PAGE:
“Politicians and central bankers, instead of reflecting on how the current monetary system works, have time and again preferred to reinforce the privileges of private banks by falling into the illusion of being able to make banks safe thanks to the regulations”

“Trying to ensure that banks are risk-free and therefore that bank money is safe is an impossible mission. In the first part of the 30th century, banks in Europe had capital ratios between 40 and 40%, and in America between 50 and XNUMX%, but even this did not prevent them from going into crisis... It is not by chance that the term bankruptcy come from Bank"

“The quasi-monopoly of bank deposits in transactions is going to dissolve due to the rise of CBDCs and digital private currencies”

“As long as central banks guarantee the liquidity of private banks and governments guarantee the money deposited by clients, depositors will have no reason to abandon their deposits in favor of CBDCs”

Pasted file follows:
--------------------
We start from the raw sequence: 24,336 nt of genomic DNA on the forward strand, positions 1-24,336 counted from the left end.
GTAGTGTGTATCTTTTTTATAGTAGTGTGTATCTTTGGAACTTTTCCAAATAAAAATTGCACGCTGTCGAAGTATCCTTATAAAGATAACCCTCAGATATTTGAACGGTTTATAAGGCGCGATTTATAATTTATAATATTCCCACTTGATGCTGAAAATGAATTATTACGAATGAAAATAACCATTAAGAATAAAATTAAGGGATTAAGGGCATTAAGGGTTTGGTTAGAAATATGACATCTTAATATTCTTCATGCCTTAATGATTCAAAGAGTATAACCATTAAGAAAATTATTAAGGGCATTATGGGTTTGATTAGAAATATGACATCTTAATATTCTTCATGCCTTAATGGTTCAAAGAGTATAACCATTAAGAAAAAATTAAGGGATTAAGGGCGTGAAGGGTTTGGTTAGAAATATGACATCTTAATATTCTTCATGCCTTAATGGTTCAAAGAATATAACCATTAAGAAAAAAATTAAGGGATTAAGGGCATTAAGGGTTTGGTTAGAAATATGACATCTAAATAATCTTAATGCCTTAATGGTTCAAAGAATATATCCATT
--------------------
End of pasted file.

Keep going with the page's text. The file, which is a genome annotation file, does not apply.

“The existence of bank deposits in the future with CBDCs and Stablecoins will fundamentally depend on the extent to which central banks and governments are willing to continue guaranteeing the deposits of private banks”

“Tokenized deposits will face the problem of maintaining 1:1 parity with the currency and could end up having exchange rates between them as is the case now with national currencies or with cryptocurrencies. Maintaining the fractional reserve system would be just as inappropriate for tokenized deposits as it is now for non-tokenized bank deposits."

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The Decline of Bank Deposits

About the Author

Miguel A. Fernandez Ordonez

Miguel A. Fernandez Ordonez

State economist. Former Governor of the Bank of Spain and member of the Governing Council of the European Central Bank (ECB). He currently teaches Seminars on Monetary Policy and Financial Regulation at IEUniversity.